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About us

Irish Sea Conservation Zones worked with the people who use, enjoy and make their living from the Irish Sea.

We helped them to play a role in recommending which areas of the Irish Sea should receive further environmental protection, and what form that protection should take. 

The final recommendations for Marine Conservation Zones were passed to the government in August 2011. 

We were one of four similar projects around England and Wales. The other regional projects were Net Gain in the North Sea, Balanced Seas in south-east England and Finding Sanctuary in south-west England.  

The four regional teams were part of the national Marine Conservation Zone project, which was established by Defra, Natural England and the Joint Nature Conservation Committee to identify and recommend marine conservation zones to the government.

How we worked
 

The recommendations for Marine Conservation Zones in the Irish Sea project area were made by the Regional Stakeholder Group.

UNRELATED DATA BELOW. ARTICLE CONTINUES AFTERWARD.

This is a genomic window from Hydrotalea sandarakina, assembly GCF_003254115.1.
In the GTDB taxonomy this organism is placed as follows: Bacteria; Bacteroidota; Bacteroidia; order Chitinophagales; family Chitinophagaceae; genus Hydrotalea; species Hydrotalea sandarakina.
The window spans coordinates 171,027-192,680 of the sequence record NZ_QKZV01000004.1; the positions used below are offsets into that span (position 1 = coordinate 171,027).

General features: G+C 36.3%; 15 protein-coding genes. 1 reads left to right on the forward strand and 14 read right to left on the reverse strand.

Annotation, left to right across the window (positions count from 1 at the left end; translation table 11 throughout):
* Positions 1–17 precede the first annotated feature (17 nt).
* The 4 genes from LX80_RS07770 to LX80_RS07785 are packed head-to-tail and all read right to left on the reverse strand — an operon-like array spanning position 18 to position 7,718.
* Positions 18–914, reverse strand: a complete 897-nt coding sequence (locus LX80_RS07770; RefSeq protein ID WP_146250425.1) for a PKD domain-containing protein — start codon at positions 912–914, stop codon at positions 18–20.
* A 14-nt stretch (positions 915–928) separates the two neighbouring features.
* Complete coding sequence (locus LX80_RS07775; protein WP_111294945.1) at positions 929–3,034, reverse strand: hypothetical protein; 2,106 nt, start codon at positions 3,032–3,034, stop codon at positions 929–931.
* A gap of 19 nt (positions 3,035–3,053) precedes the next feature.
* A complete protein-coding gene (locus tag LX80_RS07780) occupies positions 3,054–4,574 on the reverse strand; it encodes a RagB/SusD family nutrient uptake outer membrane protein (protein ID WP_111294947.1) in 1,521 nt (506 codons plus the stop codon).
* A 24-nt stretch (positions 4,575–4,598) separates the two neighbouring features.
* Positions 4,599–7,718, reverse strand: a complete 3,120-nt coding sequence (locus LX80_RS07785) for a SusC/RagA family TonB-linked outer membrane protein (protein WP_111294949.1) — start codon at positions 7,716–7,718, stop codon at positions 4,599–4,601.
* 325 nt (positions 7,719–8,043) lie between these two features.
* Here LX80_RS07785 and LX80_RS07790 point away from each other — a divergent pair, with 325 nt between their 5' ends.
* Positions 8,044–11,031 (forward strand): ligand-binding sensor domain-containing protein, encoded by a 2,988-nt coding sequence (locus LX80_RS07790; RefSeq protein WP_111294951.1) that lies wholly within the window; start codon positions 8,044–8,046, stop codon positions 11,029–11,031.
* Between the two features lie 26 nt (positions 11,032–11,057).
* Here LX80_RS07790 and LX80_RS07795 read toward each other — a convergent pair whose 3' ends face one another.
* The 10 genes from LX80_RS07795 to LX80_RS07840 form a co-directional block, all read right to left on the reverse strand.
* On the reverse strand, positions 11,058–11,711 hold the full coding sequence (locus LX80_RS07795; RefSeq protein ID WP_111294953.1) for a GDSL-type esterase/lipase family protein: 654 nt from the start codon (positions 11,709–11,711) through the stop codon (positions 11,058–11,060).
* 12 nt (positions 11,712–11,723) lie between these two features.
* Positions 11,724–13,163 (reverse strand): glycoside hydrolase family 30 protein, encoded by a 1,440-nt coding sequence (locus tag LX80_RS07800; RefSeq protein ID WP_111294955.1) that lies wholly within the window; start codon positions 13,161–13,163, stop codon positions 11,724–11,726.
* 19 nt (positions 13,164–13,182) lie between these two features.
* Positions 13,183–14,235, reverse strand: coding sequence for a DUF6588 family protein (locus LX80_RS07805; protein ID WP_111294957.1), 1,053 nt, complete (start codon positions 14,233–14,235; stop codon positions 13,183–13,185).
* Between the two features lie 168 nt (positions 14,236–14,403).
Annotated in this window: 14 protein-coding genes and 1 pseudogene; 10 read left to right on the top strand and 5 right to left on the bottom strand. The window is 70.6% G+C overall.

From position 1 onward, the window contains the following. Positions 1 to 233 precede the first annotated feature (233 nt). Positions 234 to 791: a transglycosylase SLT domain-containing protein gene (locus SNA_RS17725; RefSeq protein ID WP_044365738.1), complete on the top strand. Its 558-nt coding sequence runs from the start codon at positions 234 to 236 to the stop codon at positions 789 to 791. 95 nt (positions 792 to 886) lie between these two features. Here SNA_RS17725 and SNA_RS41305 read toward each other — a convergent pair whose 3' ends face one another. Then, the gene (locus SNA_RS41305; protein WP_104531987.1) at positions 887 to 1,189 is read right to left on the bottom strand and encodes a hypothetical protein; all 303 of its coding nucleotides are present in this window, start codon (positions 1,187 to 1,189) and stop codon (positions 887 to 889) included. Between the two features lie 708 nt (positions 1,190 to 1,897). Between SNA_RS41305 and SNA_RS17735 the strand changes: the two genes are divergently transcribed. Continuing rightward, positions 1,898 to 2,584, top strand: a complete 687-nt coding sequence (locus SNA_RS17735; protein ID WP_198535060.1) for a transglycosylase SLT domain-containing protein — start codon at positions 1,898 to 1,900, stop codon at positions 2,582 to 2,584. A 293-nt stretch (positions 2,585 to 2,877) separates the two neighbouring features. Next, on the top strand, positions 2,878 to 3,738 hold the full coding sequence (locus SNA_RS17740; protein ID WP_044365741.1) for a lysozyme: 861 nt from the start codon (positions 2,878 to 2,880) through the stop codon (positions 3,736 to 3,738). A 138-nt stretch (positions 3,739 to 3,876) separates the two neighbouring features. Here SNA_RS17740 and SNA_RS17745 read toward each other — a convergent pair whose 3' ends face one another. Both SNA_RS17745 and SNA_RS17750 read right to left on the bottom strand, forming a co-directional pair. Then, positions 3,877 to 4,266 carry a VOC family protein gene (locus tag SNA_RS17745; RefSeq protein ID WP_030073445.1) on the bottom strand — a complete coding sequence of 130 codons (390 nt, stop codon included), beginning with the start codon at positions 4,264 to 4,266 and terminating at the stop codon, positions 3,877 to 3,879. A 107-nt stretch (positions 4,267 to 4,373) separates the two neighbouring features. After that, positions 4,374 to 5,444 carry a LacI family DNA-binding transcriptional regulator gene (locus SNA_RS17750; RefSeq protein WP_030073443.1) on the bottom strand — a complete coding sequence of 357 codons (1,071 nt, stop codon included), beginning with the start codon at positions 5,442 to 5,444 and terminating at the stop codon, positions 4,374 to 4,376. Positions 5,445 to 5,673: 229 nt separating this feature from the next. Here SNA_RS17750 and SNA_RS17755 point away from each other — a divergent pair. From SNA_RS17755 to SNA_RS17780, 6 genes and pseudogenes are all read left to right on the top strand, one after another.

This group of around 40 people was set up by the project with guidance from an independent facilitator. It involved people with a wide variety of interests and expertise in the Irish Sea, from commercial fishing to marine industries to recreational uses. 

This was the first time that such a ‘stakeholder led’ process was used in the UK to help identify and recommend marine areas for protection. 

An independent, professional facilitator was in charge of setting up the Regional Stakeholder Group and running the eight workshops during which the group developed its recommendations.

The recommended sites had to meet certain scientific criteria, while seeking to minimise the social and economic costs and maximise the benefits to society.